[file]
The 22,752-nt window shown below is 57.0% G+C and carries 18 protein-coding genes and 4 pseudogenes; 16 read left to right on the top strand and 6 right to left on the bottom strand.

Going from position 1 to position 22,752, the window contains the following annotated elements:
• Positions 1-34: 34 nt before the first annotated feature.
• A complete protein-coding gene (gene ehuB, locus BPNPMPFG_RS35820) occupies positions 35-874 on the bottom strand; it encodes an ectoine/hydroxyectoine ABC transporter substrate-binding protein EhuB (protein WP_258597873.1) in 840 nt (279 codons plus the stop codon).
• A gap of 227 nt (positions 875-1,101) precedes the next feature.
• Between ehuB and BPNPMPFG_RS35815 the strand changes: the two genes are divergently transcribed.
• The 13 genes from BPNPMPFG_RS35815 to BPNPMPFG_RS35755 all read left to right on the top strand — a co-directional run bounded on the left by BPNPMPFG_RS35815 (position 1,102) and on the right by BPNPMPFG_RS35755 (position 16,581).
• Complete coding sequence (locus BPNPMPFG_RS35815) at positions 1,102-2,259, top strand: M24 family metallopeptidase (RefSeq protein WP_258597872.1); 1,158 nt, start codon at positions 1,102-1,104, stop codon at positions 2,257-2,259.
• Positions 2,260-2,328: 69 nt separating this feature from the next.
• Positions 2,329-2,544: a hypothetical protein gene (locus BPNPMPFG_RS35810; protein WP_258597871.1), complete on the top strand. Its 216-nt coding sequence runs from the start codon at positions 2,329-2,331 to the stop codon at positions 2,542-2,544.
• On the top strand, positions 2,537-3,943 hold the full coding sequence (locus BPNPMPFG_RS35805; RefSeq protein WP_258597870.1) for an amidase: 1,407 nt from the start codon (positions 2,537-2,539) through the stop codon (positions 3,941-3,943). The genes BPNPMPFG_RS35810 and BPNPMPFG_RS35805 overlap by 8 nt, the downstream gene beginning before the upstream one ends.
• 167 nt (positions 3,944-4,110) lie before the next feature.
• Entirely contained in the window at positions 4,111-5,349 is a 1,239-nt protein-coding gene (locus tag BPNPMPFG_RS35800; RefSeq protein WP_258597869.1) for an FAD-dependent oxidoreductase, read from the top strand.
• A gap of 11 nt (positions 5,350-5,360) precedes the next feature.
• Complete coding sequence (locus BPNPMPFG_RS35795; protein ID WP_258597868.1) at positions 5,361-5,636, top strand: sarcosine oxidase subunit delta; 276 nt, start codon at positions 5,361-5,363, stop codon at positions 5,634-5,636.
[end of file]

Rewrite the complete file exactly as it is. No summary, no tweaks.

The 22,752-nt window shown below is 57.0% G+C and carries 18 protein-coding genes and 4 pseudogenes; 16 read left to right on the top strand and 6 right to left on the bottom strand.

Going from position 1 to position 22,752, the window contains the following annotated elements:
• Positions 1-34: 34 nt before the first annotated feature.
• A complete protein-coding gene (gene ehuB, locus BPNPMPFG_RS35820) occupies positions 35-874 on the bottom strand; it encodes an ectoine/hydroxyectoine ABC transporter substrate-binding protein EhuB (protein WP_258597873.1) in 840 nt (279 codons plus the stop codon).
• A gap of 227 nt (positions 875-1,101) precedes the next feature.
• Between ehuB and BPNPMPFG_RS35815 the strand changes: the two genes are divergently transcribed.
• The 13 genes from BPNPMPFG_RS35815 to BPNPMPFG_RS35755 all read left to right on the top strand — a co-directional run bounded on the left by BPNPMPFG_RS35815 (position 1,102) and on the right by BPNPMPFG_RS35755 (position 16,581).
• Complete coding sequence (locus BPNPMPFG_RS35815) at positions 1,102-2,259, top strand: M24 family metallopeptidase (RefSeq protein WP_258597872.1); 1,158 nt, start codon at positions 1,102-1,104, stop codon at positions 2,257-2,259.
• Positions 2,260-2,328: 69 nt separating this feature from the next.
• Positions 2,329-2,544: a hypothetical protein gene (locus BPNPMPFG_RS35810; protein WP_258597871.1), complete on the top strand. Its 216-nt coding sequence runs from the start codon at positions 2,329-2,331 to the stop codon at positions 2,542-2,544.
• On the top strand, positions 2,537-3,943 hold the full coding sequence (locus BPNPMPFG_RS35805; RefSeq protein WP_258597870.1) for an amidase: 1,407 nt from the start codon (positions 2,537-2,539) through the stop codon (positions 3,941-3,943). The genes BPNPMPFG_RS35810 and BPNPMPFG_RS35805 overlap by 8 nt, the downstream gene beginning before the upstream one ends.
• 167 nt (positions 3,944-4,110) lie before the next feature.
• Entirely contained in the window at positions 4,111-5,349 is a 1,239-nt protein-coding gene (locus tag BPNPMPFG_RS35800; RefSeq protein WP_258597869.1) for an FAD-dependent oxidoreductase, read from the top strand.
• A gap of 11 nt (positions 5,350-5,360) precedes the next feature.
• Complete coding sequence (locus BPNPMPFG_RS35795; protein ID WP_258597868.1) at positions 5,361-5,636, top strand: sarcosine oxidase subunit delta; 276 nt, start codon at positions 5,361-5,363, stop codon at positions 5,634-5,636.